Steven Puente reflects on Sayantani DasGupta's workshop on narrative humility and medical listening in oral history. This talk took place on Thursday, October 16, 2014.
On October 16th 2014, Sayantani DasGupta, a professor of Narrative Medicine, discussed her experience with Oral History and her thoughts concerning its place in the field of Narrative Humanities. Over the years OHMA students have taken electives courses in the Narrative Medicine program and many sing Prof. DasGupta’s praise. I’ve not had the opportunity to take one of her courses and so I anticipated her scheduled workshop.
The workshop began with Prof. DasGupta participating in a private Q&A session for the OHMA workshop students. In that space she did something I don’t often see scholars do. With quiet humility she honored the lineage of ideas that came before her. Prof. DasGupta took a few minutes to discuss the recent history of her program yet went further back in history to discuss the emergence of the Health Humanities field.
For an Oral Historian this was a great example of a scholar knowing where to place their research in the constellation of ideas. Prof. DasGupta talked of the vastness of the Health Humanities field and envisioned the many applications of the Oral History. She mentioned “The Health Humanities Reader” a recently published book containing the work of many prominent thinkers in the Health Humanities and said, “The benefit to having many people in the field is that we get to disagree.”
This statement got me to think of Oral History as a growing profession and my place in it. Do I have any disagreements with established theories or with a particular methodology? It reminded me of a moment at the recent Annual Meeting of the Oral History Association in Madison, WI (my first conference). In one of the sessions, an Oral History scholar was presenting their paper and mimicking a foreign dialect when quoting their interviewees. It struck me as antiquated and disrespectful to their interviewees. I wondered if it was intentional and thought of times I’ve made similar blunders. I waited for the Q&A to ask yet, withheld my question. I decided a private inquiry would be more respectful. The conference went on and I never approached the presenter. Did I know enough to question a scholar in the field? Was I alone in my thinking? Disagreement can be a source of progress according to Prof. DasGupta, and a source of discovery. She paraphrased the author bell hooks, saying that the greatest potentiality is in the margins.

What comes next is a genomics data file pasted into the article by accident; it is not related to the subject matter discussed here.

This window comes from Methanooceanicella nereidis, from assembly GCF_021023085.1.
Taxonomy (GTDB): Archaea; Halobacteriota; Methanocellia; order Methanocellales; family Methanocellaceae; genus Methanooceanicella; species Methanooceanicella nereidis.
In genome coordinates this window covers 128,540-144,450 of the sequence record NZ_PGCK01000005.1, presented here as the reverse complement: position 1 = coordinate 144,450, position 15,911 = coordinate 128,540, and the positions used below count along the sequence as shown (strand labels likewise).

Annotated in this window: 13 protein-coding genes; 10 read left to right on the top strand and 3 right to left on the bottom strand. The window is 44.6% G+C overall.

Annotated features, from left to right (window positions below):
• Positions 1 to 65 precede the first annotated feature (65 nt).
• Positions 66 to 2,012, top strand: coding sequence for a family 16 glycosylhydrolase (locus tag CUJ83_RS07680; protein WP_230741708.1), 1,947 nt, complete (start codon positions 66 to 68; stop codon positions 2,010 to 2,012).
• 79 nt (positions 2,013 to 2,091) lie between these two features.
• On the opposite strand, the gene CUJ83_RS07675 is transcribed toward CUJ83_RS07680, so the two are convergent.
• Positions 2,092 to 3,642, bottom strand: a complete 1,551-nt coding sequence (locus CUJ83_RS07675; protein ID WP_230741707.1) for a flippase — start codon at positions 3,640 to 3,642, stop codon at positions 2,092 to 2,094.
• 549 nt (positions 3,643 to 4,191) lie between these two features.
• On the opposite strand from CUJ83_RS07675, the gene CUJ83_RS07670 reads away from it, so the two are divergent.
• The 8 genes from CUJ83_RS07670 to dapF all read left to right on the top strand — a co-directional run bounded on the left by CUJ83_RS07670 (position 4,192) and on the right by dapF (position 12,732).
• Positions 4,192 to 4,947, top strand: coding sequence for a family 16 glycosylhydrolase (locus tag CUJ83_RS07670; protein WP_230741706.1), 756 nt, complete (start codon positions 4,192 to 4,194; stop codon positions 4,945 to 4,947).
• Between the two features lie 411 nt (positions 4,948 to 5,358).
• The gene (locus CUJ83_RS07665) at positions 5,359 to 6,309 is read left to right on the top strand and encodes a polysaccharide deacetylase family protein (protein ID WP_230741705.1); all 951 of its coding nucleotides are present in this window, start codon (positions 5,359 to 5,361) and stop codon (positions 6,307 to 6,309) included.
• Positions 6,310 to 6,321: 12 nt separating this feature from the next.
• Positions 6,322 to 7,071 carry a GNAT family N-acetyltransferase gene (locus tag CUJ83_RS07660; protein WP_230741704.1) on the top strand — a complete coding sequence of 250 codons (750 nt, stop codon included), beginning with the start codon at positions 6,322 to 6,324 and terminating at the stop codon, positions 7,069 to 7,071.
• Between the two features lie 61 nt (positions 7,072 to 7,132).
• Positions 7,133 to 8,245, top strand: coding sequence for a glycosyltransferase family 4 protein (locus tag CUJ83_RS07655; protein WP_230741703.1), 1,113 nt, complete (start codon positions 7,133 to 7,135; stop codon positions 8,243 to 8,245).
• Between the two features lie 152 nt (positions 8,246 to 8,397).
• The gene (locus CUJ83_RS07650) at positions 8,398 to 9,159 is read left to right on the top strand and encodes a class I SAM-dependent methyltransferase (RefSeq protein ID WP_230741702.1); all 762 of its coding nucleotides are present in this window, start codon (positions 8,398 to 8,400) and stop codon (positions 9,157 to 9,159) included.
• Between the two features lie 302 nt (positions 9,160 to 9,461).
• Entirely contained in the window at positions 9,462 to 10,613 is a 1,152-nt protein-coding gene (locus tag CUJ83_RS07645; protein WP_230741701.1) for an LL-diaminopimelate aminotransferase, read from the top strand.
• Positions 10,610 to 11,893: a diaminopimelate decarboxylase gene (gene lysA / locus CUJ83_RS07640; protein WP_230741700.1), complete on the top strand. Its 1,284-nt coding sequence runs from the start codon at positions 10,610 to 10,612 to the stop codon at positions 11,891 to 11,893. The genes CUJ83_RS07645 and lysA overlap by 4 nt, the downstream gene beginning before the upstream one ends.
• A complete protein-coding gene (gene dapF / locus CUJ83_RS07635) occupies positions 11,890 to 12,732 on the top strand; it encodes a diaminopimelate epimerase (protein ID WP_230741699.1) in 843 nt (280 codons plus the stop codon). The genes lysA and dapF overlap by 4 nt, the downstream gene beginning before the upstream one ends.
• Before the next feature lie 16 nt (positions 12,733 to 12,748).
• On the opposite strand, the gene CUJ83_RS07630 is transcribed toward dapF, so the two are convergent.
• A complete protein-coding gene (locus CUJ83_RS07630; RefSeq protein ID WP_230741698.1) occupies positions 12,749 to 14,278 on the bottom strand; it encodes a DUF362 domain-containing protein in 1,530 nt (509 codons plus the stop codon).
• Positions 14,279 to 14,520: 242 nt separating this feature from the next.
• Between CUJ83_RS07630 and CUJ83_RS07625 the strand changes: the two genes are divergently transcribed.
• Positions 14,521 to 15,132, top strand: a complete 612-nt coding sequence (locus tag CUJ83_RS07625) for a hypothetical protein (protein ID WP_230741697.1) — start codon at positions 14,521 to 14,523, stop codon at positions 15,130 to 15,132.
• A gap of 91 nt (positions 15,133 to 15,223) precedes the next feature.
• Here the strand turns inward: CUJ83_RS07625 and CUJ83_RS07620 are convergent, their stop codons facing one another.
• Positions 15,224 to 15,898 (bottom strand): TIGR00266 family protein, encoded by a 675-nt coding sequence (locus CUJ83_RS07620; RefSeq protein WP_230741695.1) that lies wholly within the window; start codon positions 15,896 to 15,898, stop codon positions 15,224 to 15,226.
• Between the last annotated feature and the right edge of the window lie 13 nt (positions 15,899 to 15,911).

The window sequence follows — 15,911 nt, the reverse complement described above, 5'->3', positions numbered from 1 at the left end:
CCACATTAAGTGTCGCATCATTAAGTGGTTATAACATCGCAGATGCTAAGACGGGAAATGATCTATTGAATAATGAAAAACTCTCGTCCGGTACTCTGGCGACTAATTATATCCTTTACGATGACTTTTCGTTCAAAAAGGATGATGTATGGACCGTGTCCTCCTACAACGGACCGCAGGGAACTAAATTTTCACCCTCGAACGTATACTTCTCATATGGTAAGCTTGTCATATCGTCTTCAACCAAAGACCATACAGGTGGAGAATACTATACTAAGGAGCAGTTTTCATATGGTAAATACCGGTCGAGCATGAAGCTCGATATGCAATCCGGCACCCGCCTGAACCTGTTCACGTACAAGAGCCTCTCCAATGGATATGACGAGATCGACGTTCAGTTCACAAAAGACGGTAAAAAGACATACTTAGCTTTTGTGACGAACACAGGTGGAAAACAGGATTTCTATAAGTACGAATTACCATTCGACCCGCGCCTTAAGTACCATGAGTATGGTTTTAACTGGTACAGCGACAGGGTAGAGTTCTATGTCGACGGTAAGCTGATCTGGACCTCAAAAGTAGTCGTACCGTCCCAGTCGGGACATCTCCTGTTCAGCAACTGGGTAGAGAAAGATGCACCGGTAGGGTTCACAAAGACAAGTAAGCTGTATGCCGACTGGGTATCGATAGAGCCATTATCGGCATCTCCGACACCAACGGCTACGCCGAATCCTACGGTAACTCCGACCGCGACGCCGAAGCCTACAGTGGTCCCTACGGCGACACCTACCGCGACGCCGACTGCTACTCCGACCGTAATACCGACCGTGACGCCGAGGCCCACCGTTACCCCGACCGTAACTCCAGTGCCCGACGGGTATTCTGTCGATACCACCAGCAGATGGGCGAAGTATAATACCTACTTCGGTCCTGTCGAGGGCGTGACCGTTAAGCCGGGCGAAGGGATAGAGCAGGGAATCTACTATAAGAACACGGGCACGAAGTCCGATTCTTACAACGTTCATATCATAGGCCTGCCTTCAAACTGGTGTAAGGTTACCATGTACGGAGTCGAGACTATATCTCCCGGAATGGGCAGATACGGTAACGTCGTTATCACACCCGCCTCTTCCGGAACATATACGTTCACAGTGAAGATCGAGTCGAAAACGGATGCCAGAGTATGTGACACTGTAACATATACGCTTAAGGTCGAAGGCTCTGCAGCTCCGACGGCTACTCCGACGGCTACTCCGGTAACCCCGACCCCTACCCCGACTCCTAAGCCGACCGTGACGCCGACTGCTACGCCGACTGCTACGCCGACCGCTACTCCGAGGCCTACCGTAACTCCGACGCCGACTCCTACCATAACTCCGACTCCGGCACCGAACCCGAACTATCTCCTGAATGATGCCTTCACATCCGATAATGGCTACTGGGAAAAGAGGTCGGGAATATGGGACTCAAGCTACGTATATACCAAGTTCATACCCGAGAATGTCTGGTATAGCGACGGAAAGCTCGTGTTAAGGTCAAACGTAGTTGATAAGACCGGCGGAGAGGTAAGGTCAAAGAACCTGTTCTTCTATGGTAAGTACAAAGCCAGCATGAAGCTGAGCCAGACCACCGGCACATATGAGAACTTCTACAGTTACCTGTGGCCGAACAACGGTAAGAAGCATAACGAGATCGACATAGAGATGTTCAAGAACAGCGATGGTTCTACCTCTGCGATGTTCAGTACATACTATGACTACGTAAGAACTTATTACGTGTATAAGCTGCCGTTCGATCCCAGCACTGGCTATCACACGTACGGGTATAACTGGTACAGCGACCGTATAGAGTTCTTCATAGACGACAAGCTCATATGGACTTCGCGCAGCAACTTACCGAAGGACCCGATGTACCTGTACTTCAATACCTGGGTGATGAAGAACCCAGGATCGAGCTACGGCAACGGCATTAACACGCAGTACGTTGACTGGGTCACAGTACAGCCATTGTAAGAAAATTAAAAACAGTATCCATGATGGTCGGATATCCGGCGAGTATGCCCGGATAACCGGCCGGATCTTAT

Through a social justice lens, DasGupta challenges her colleagues. Inspired by the term cultural humility, she builds on Rita Charon’s (Co-Founder of Narrative Medicine at Columbia) term narrative competence and pushes the idea further by discussing it in terms of humility. With this term she refutes “the idea that health and humanities teachers can train clinicians to be utterly competent in eliciting and interpreting patient stories.” She states, “Narrative humility suggests an inward orientation, requiring not only that we learn about others, but that we begin by learning about ourselves.” The explanation is simple yet for many it’s a radical idea that leads the discussion of narrative to the issue of power and politics. The more I’ve thought of this principle the more I thought of the OHA presenter and my missed opportunity to grow.
Social justice is not always a comfortable topic and often met with silence. DasGupta shared a time where a student pointed out that she was the only professor of color in the Narrative Medicine program and the only one teaching texts by authors of color. She admits her surprise when a student brought this to her attention and asked, “Don't you think that is marginalizing of yourself?” It was a moment where she questioned her professional trajectory. She is a great example of a scholar striving to live an authentic life. She wears her passions proudly on her sleeve.
Her workshop provided me space to imagine new horizons in Oral History and my place in it. I’m encouraged to challenge scholarly thought and to participate in public discourse. I’m excited to explore the merging of my passions and professional career. And if I’m lucky, somebody, somewhere, will kindly disagree with a published idea of mine and we’ll talk.
Columbia University’s Oral History Master of Arts Program and the Program in Narrative Medicine have partnered this year to present a workshop series open to the public on the intersections of oral history, health, and medicine. Join us next time.